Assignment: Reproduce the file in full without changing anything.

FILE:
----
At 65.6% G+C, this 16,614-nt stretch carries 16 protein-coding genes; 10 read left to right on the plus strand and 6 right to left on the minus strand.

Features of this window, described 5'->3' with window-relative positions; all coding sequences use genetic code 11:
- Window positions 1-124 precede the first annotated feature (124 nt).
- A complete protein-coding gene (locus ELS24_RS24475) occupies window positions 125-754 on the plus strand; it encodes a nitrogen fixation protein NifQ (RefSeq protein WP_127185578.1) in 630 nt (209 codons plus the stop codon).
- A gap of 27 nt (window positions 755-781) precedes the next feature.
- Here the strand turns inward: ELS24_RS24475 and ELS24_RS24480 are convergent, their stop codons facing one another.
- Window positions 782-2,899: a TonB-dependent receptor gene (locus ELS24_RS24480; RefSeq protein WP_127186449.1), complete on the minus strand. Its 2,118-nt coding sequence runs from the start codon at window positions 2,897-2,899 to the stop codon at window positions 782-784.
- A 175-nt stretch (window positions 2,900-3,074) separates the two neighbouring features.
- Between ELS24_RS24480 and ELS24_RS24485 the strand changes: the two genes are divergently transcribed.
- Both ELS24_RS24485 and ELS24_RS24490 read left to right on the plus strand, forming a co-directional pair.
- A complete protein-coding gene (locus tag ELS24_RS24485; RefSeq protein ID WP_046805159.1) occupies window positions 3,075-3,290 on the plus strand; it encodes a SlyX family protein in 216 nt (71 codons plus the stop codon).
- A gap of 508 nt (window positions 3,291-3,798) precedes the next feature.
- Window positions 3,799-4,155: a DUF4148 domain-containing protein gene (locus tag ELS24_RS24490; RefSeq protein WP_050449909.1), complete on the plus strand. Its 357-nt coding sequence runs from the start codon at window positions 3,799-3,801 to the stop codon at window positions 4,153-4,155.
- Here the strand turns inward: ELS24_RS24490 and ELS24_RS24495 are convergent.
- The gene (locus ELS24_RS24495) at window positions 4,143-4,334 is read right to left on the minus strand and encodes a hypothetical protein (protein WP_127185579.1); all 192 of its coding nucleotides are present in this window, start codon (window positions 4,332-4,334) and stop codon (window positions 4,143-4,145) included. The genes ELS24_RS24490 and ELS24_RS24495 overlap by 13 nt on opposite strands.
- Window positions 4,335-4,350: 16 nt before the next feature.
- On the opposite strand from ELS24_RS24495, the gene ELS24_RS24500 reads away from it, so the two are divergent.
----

At 65.6% G+C, this 16,614-nt stretch carries 16 protein-coding genes; 10 read left to right on the plus strand and 6 right to left on the minus strand.

Features of this window, described 5'->3' with window-relative positions; all coding sequences use genetic code 11:
- Window positions 1-124 precede the first annotated feature (124 nt).
- A complete protein-coding gene (locus ELS24_RS24475) occupies window positions 125-754 on the plus strand; it encodes a nitrogen fixation protein NifQ (RefSeq protein WP_127185578.1) in 630 nt (209 codons plus the stop codon).
- A gap of 27 nt (window positions 755-781) precedes the next feature.
- Here the strand turns inward: ELS24_RS24475 and ELS24_RS24480 are convergent, their stop codons facing one another.
- Window positions 782-2,899: a TonB-dependent receptor gene (locus ELS24_RS24480; RefSeq protein WP_127186449.1), complete on the minus strand. Its 2,118-nt coding sequence runs from the start codon at window positions 2,897-2,899 to the stop codon at window positions 782-784.
- A 175-nt stretch (window positions 2,900-3,074) separates the two neighbouring features.
- Between ELS24_RS24480 and ELS24_RS24485 the strand changes: the two genes are divergently transcribed.
- Both ELS24_RS24485 and ELS24_RS24490 read left to right on the plus strand, forming a co-directional pair.
- A complete protein-coding gene (locus tag ELS24_RS24485; RefSeq protein ID WP_046805159.1) occupies window positions 3,075-3,290 on the plus strand; it encodes a SlyX family protein in 216 nt (71 codons plus the stop codon).
- A gap of 508 nt (window positions 3,291-3,798) precedes the next feature.
- Window positions 3,799-4,155: a DUF4148 domain-containing protein gene (locus tag ELS24_RS24490; RefSeq protein WP_050449909.1), complete on the plus strand. Its 357-nt coding sequence runs from the start codon at window positions 3,799-3,801 to the stop codon at window positions 4,153-4,155.
- Here the strand turns inward: ELS24_RS24490 and ELS24_RS24495 are convergent.
- The gene (locus ELS24_RS24495) at window positions 4,143-4,334 is read right to left on the minus strand and encodes a hypothetical protein (protein WP_127185579.1); all 192 of its coding nucleotides are present in this window, start codon (window positions 4,332-4,334) and stop codon (window positions 4,143-4,145) included. The genes ELS24_RS24490 and ELS24_RS24495 overlap by 13 nt on opposite strands.
- Window positions 4,335-4,350: 16 nt before the next feature.
- On the opposite strand from ELS24_RS24495, the gene ELS24_RS24500 reads away from it, so the two are divergent.